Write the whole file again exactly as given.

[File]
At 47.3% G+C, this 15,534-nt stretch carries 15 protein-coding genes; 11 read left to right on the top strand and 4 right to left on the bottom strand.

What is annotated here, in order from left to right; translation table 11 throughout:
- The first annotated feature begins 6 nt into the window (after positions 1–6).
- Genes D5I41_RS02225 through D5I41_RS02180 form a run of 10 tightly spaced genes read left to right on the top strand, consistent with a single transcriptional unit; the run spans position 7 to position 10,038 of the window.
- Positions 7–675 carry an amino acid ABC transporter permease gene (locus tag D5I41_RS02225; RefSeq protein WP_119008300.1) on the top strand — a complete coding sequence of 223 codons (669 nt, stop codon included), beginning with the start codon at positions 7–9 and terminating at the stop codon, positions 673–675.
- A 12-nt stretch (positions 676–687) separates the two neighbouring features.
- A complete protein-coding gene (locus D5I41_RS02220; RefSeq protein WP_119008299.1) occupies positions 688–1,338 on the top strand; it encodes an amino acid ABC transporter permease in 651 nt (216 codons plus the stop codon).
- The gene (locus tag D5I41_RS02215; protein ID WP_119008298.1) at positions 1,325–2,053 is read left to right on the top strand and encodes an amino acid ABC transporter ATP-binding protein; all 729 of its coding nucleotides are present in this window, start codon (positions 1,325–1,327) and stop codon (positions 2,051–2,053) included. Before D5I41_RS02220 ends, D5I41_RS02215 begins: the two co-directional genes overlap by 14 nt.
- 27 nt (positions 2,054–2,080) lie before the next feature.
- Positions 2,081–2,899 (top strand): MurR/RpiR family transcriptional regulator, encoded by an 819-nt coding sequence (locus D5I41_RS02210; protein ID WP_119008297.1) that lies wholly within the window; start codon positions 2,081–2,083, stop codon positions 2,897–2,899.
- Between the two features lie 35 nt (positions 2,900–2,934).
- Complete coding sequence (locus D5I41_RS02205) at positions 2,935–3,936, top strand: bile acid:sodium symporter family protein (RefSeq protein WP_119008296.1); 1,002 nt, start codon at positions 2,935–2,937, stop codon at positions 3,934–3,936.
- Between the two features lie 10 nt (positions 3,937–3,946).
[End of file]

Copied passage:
At 47.3% G+C, this 15,534-nt stretch carries 15 protein-coding genes; 11 read left to right on the top strand and 4 right to left on the bottom strand.

What is annotated here, in order from left to right; translation table 11 throughout:
- The first annotated feature begins 6 nt into the window (after positions 1–6).
- Genes D5I41_RS02225 through D5I41_RS02180 form a run of 10 tightly spaced genes read left to right on the top strand, consistent with a single transcriptional unit; the run spans position 7 to position 10,038 of the window.
- Positions 7–675 carry an amino acid ABC transporter permease gene (locus tag D5I41_RS02225; RefSeq protein WP_119008300.1) on the top strand — a complete coding sequence of 223 codons (669 nt, stop codon included), beginning with the start codon at positions 7–9 and terminating at the stop codon, positions 673–675.
- A 12-nt stretch (positions 676–687) separates the two neighbouring features.
- A complete protein-coding gene (locus D5I41_RS02220; RefSeq protein WP_119008299.1) occupies positions 688–1,338 on the top strand; it encodes an amino acid ABC transporter permease in 651 nt (216 codons plus the stop codon).
- The gene (locus tag D5I41_RS02215; protein ID WP_119008298.1) at positions 1,325–2,053 is read left to right on the top strand and encodes an amino acid ABC transporter ATP-binding protein; all 729 of its coding nucleotides are present in this window, start codon (positions 1,325–1,327) and stop codon (positions 2,051–2,053) included. Before D5I41_RS02220 ends, D5I41_RS02215 begins: the two co-directional genes overlap by 14 nt.
- 27 nt (positions 2,054–2,080) lie before the next feature.
- Positions 2,081–2,899 (top strand): MurR/RpiR family transcriptional regulator, encoded by an 819-nt coding sequence (locus D5I41_RS02210; protein ID WP_119008297.1) that lies wholly within the window; start codon positions 2,081–2,083, stop codon positions 2,897–2,899.
- Between the two features lie 35 nt (positions 2,900–2,934).
- Complete coding sequence (locus D5I41_RS02205) at positions 2,935–3,936, top strand: bile acid:sodium symporter family protein (RefSeq protein WP_119008296.1); 1,002 nt, start codon at positions 2,935–2,937, stop codon at positions 3,934–3,936.
- Between the two features lie 10 nt (positions 3,937–3,946).